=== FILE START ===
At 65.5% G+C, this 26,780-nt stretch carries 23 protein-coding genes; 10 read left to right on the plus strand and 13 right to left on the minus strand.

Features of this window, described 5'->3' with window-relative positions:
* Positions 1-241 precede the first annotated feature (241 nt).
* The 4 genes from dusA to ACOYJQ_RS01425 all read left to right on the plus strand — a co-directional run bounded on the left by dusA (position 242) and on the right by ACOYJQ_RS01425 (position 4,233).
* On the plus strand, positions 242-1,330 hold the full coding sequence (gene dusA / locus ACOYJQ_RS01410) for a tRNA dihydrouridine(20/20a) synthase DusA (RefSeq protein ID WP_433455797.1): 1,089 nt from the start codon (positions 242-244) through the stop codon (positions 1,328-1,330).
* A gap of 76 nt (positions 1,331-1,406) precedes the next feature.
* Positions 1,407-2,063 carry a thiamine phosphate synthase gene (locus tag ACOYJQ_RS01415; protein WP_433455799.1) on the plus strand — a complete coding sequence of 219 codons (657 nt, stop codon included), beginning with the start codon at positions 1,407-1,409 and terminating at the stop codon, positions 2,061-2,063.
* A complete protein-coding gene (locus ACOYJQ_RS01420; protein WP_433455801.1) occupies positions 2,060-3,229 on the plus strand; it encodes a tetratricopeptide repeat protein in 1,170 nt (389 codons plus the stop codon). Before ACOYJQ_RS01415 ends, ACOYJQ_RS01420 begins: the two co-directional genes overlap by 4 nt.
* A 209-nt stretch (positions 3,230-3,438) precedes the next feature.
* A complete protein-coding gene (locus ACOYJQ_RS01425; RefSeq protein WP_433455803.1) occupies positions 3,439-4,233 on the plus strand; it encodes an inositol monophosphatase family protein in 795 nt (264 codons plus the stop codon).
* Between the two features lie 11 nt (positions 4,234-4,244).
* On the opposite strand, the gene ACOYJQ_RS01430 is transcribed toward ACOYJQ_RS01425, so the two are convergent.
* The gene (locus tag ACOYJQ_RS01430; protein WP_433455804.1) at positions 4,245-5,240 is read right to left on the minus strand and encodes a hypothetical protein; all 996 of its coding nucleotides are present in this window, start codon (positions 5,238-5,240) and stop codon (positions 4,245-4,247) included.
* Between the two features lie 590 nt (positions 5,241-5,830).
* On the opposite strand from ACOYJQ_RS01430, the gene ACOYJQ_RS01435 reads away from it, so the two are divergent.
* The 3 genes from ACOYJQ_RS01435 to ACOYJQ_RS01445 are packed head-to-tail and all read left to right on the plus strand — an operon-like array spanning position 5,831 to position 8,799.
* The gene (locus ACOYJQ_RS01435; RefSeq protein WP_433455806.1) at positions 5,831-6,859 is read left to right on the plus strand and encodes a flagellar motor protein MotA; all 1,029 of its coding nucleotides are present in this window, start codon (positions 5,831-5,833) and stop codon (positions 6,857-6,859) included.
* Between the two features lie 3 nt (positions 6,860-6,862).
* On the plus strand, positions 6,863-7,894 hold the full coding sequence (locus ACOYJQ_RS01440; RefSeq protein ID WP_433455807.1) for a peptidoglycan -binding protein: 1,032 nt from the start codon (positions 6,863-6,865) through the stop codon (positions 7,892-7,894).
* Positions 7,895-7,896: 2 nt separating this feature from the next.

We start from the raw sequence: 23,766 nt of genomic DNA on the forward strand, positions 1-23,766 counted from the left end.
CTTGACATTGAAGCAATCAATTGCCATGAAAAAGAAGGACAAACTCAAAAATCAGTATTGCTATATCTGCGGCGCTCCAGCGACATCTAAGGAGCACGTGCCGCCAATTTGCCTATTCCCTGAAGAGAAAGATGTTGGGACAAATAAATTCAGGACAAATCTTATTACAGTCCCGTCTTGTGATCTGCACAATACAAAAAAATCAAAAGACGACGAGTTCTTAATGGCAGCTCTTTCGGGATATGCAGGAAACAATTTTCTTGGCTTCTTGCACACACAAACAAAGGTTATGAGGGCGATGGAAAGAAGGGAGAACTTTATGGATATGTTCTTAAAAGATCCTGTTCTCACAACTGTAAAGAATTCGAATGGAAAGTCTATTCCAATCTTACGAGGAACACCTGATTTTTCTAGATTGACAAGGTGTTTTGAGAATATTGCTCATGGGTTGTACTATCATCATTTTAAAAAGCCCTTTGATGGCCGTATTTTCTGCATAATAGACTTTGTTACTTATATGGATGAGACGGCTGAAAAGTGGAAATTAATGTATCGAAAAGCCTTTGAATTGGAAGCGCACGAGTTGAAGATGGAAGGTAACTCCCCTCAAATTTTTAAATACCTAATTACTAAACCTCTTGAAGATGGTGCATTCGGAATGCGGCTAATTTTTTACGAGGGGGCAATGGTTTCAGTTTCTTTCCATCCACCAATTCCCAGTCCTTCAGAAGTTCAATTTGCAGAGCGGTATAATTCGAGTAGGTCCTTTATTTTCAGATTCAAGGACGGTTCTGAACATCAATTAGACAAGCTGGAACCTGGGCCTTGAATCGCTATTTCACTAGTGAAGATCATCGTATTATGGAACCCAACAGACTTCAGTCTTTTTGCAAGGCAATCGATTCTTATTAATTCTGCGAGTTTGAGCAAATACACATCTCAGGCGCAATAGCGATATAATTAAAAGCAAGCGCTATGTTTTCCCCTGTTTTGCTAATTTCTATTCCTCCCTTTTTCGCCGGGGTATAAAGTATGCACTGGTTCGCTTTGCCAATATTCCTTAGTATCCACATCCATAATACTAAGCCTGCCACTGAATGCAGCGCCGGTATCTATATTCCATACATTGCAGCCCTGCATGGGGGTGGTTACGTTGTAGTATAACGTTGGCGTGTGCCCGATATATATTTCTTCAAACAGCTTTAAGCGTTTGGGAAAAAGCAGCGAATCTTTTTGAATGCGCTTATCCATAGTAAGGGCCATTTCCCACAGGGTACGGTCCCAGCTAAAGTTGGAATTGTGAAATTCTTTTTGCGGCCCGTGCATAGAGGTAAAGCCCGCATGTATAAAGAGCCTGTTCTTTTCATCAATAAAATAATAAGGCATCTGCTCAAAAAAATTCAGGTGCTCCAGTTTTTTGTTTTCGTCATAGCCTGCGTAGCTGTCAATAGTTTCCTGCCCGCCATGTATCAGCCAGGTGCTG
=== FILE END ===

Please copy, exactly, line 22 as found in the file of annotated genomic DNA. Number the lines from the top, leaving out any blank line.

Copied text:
CTTGACATTGAAGCAATCAATTGCCATGAAAAAGAAGGACAAACTCAAAAATCAGTATTGCTATATCTGCGGCGCTCCAGCGACATCTAAGGAGCACGTGCCGCCAATTTGCCTATTCCCTGAAGAGAAAGATGTTGGGACAAATAAATTCAGGACAAATCTTATTACAGTCCCGTCTTGTGATCTGCACAATACAAAAAAATCAAAAGACGACGAGTTCTTAATGGCAGCTCTTTCGGGATATGCAGGAAACAATTTTCTTGGCTTCTTGCACACACAAACAAAGGTTATGAGGGCGATGGAAAGAAGGGAGAACTTTATGGATATGTTCTTAAAAGATCCTGTTCTCACAACTGTAAAGAATTCGAATGGAAAGTCTATTCCAATCTTACGAGGAACACCTGATTTTTCTAGATTGACAAGGTGTTTTGAGAATATTGCTCATGGGTTGTACTATCATCATTTTAAAAAGCCCTTTGATGGCCGTATTTTCTGCATAATAGACTTTGTTACTTATATGGATGAGACGGCTGAAAAGTGGAAATTAATGTATCGAAAAGCCTTTGAATTGGAAGCGCACGAGTTGAAGATGGAAGGTAACTCCCCTCAAATTTTTAAATACCTAATTACTAAACCTCTTGAAGATGGTGCATTCGGAATGCGGCTAATTTTTTACGAGGGGGCAATGGTTTCAGTTTCTTTCCATCCACCAATTCCCAGTCCTTCAGAAGTTCAATTTGCAGAGCGGTATAATTCGAGTAGGTCCTTTATTTTCAGATTCAAGGACGGTTCTGAACATCAATTAGACAAGCTGGAACCTGGGCCTTGAATCGCTATTTCACTAGTGAAGATCATCGTATTATGGAACCCAACAGACTTCAGTCTTTTTGCAAGGCAATCGATTCTTATTAATTCTGCGAGTTTGAGCAAATACACATCTCAGGCGCAATAGCGATATAATTAAAAGCAAGCGCTATGTTTTCCCCTGTTTTGCTAATTTCTATTCCTCCCTTTTTCGCCGGGGTATAAAGTATGCACTGGTTCGCTTTGCCAATATTCCTTAGTATCCACATCCATAATACTAAGCCTGCCACTGAATGCAGCGCCGGTATCTATATTCCATACATTGCAGCCCTGCATGGGGGTGGTTACGTTGTAGTATAACGTTGGCGTGTGCCCGATATATATTTCTTCAAACAGCTTTAAGCGTTTGGGAAAAAGCAGCGAATCTTTTTGAATGCGCTTATCCATAGTAAGGGCCATTTCCCACAGGGTACGGTCCCAGCTAAAGTTGGAATTGTGAAATTCTTTTTGCGGCCCGTGCATAGAGGTAAAGCCCGCATGTATAAAGAGCCTGTTCTTTTCATCAATAAAATAATAAGGCATCTGCTCAAAAAAATTCAGGTGCTCCAGTTTTTTGTTTTCGTCATAGCCTGCGTAGCTGTCAATAGTTTCCTGCCCGCCATGTATCAGCCAGGTGCTG